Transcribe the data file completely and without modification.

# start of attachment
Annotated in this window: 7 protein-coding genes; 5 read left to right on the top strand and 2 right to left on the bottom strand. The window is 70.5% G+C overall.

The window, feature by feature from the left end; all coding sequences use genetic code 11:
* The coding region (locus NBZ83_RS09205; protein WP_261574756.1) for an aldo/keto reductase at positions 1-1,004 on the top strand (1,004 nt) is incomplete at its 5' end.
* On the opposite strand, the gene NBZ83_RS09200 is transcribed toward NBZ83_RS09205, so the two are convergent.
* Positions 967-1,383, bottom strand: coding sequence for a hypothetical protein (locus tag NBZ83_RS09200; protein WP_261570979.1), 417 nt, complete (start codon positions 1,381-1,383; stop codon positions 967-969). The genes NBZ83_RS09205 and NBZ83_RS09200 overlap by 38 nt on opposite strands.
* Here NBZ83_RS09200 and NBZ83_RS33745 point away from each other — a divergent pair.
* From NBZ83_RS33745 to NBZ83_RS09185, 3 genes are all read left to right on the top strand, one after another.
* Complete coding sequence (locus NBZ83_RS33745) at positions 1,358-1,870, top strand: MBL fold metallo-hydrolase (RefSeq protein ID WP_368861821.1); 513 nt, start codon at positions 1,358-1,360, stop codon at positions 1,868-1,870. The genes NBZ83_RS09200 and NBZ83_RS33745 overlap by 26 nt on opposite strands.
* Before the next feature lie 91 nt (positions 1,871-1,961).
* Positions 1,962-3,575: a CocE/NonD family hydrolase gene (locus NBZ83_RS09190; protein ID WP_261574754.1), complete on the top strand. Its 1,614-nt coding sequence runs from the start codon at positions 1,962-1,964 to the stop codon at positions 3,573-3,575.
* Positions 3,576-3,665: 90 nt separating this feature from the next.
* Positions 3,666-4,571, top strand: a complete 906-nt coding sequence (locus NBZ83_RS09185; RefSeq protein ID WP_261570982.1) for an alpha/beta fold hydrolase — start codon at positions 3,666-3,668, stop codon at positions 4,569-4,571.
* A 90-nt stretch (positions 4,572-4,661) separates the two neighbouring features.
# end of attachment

Annotated in this window: 7 protein-coding genes; 5 read left to right on the top strand and 2 right to left on the bottom strand. The window is 70.5% G+C overall.

The window, feature by feature from the left end; all coding sequences use genetic code 11:
* The coding region (locus NBZ83_RS09205; protein WP_261574756.1) for an aldo/keto reductase at positions 1-1,004 on the top strand (1,004 nt) is incomplete at its 5' end.
* On the opposite strand, the gene NBZ83_RS09200 is transcribed toward NBZ83_RS09205, so the two are convergent.
* Positions 967-1,383, bottom strand: coding sequence for a hypothetical protein (locus tag NBZ83_RS09200; protein WP_261570979.1), 417 nt, complete (start codon positions 1,381-1,383; stop codon positions 967-969). The genes NBZ83_RS09205 and NBZ83_RS09200 overlap by 38 nt on opposite strands.
* Here NBZ83_RS09200 and NBZ83_RS33745 point away from each other — a divergent pair.
* From NBZ83_RS33745 to NBZ83_RS09185, 3 genes are all read left to right on the top strand, one after another.
* Complete coding sequence (locus NBZ83_RS33745) at positions 1,358-1,870, top strand: MBL fold metallo-hydrolase (RefSeq protein ID WP_368861821.1); 513 nt, start codon at positions 1,358-1,360, stop codon at positions 1,868-1,870. The genes NBZ83_RS09200 and NBZ83_RS33745 overlap by 26 nt on opposite strands.
* Before the next feature lie 91 nt (positions 1,871-1,961).
* Positions 1,962-3,575: a CocE/NonD family hydrolase gene (locus NBZ83_RS09190; protein ID WP_261574754.1), complete on the top strand. Its 1,614-nt coding sequence runs from the start codon at positions 1,962-1,964 to the stop codon at positions 3,573-3,575.
* Positions 3,576-3,665: 90 nt separating this feature from the next.
* Positions 3,666-4,571, top strand: a complete 906-nt coding sequence (locus NBZ83_RS09185; RefSeq protein ID WP_261570982.1) for an alpha/beta fold hydrolase — start codon at positions 3,666-3,668, stop codon at positions 4,569-4,571.
* A 90-nt stretch (positions 4,572-4,661) separates the two neighbouring features.